You must type this and all other homework assignments. Do not e-mail the assignment to me; turn it in early (at 322 Wolf) for a foreseeable absence, or turn it in late after an unexpected absence from class.
1. Choose an article from the lab you're in (if you're in a lab) or from your favorite scientific journal. It should be a regular-sized article (not a brief note) in a specialized journal (not Science, Nature, or PNAS). If you don't have a lab or a favorite journal, I recommend Evolution. Make sure the article has some kind of statistical test in it. Read through it and identify at least six variables that are analyzed in the paper. For each variable, provide the name of the variable (such as "LAM"), and if it's not obvious from the name, give a short explanation of what the variable is (such as "length of the anterior adductor muscle scar on a mussel shell"). Then say whether the variable is a measurement variable, a nominal variable, or a ranked variable. If a measurement variable has been converted to a nominal variable, or if the percentages from a nominal variable have been analyzed as if they were a measurement variable, mention this. You must have at least six variables; if you don't have six, do more than one paper.
2. Next, find one statistical test that is used in the paper. It may be difficult at this point in the class, but try to anwer the following:
3. Give the citation information (authors, year, article title, journal, volume, page numbers) for the article or articles you've used.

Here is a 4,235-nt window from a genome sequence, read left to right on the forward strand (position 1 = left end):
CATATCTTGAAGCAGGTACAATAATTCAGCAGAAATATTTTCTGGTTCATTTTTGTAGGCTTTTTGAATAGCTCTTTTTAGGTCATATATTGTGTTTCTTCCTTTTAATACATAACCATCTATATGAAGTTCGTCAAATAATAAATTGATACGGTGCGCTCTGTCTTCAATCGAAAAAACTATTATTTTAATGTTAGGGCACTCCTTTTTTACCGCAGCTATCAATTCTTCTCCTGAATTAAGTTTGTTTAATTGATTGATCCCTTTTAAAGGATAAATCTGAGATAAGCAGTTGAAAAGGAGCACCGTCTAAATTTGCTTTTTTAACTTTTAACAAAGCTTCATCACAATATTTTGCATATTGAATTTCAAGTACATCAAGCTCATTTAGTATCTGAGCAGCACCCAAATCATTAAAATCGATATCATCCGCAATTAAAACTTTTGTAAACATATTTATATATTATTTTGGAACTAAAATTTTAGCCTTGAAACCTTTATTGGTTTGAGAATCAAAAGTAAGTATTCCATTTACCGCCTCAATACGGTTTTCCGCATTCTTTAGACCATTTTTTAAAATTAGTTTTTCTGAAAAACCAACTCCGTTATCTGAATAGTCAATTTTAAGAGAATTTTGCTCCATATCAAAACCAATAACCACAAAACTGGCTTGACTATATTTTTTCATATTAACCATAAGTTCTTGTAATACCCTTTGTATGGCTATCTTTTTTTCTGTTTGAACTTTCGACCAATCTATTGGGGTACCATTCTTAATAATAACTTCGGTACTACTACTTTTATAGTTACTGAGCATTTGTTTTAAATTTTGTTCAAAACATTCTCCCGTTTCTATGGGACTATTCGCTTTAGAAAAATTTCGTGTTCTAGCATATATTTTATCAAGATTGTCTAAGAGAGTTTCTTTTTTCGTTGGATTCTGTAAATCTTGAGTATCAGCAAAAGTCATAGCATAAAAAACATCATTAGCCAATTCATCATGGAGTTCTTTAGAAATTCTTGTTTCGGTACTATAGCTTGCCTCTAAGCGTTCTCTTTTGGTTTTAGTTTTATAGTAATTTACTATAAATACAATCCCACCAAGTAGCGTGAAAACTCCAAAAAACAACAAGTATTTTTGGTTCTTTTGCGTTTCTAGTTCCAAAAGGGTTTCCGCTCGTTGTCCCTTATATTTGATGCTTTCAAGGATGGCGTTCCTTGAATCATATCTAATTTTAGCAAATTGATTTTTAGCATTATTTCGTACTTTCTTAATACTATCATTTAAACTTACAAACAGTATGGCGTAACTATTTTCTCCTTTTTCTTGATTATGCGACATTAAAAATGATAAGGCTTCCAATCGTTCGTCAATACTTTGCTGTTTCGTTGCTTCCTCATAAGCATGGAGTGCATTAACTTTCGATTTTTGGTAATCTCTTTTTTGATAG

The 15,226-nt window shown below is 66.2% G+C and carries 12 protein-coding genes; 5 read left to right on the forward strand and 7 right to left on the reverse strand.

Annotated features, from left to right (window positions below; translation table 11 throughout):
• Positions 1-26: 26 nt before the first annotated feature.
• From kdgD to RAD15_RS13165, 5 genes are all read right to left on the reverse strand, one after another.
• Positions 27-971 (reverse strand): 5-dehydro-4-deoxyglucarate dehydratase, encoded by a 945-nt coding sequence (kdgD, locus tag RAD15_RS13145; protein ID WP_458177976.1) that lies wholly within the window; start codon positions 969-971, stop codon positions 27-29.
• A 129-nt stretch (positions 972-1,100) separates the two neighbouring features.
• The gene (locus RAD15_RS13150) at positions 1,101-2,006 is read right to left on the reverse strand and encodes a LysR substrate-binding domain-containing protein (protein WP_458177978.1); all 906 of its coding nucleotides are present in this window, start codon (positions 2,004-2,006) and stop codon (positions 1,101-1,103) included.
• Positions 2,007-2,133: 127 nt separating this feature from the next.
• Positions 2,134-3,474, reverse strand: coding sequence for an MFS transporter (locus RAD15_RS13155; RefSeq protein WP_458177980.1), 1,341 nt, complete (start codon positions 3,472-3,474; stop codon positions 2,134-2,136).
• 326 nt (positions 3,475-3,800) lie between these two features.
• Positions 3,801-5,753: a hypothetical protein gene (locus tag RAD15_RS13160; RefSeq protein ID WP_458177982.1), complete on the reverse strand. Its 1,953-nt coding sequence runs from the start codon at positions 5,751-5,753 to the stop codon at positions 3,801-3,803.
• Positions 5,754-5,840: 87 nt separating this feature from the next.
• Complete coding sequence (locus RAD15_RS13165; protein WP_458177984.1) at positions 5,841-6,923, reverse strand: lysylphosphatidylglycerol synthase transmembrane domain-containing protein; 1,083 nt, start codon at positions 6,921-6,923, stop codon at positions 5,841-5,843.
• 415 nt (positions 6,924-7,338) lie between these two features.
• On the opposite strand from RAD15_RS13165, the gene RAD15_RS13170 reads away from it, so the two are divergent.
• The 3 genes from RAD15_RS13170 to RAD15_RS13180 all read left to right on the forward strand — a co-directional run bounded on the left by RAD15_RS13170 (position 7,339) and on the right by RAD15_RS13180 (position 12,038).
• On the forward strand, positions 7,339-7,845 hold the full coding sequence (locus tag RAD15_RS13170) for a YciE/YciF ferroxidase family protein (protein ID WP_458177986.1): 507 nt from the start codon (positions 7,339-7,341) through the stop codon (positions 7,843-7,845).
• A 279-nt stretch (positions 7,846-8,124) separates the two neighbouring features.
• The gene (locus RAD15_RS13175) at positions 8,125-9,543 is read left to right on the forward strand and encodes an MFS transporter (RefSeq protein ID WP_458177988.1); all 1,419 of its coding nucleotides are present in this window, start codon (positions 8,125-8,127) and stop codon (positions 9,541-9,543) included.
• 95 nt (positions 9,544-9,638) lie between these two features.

Mmmmm, bonus: Everyone who finds an article with a true ranked variable (not a measurement variable converted to a ranked variable for a non-parametric test) gets a donut at the next class.
Here are four practice questions for the final exam. For each experiment, list the variables that are mentioned in the description, and say whether each is a nominal, measurement, or ranked variable. Don't list variables that are not mentioned in the description; for example, don't list "weight of mice" for the first experiment.
4. You want to know whether food coloring affects the activity of mice. You feed 12 mice Purina Mouse Chow and 15 other mice Purina Mouse Chow with 10 mg yellow food coloring/kg added. You record how many hours a day each mouse spends running on its exercise wheel. You do this on each of 21 days.
5. You want to know what kind of cat people like the best. You go to an animal shelter and take a picture of each cat, which you clip to its cage. When a cat gets adopted, the staff of the shelter pins the photo to a bulletin board, starting at the upper left and working their way down. Once all the cats are adopted, you record the position of each photo and the pattern of the cat: solid orange, orange and white, solid black, black and white, calico, etc.
6. You're trying to figure out what trees squirrels like the best. You go to White Clay Creek State Park and find an area with a mix of oak, maple, sycamore, redbud, and dogwood trees. You randomly pick 20 of each species of tree, measure the height and diameter of each tree, and count the number of squirrel nests in each tree.
7. You want to know what percentage of college students in different majors accept the evidence for evolution. You survey 1,372 undergraduates and ask each student their major, what year they are, their gender, their GPA, how many biology classes they've taken, and whether they agree or disagree with the statement, "All living organisms on earth, including humans, have evolved over billions of years from earlier life by natural processes."
Return to the Biological Data Analysis syllabus
Return to John McDonald's home page
This page was last revised August 29, 2015. Its URL is http://udel.edu/~mcdonald/stathw1.html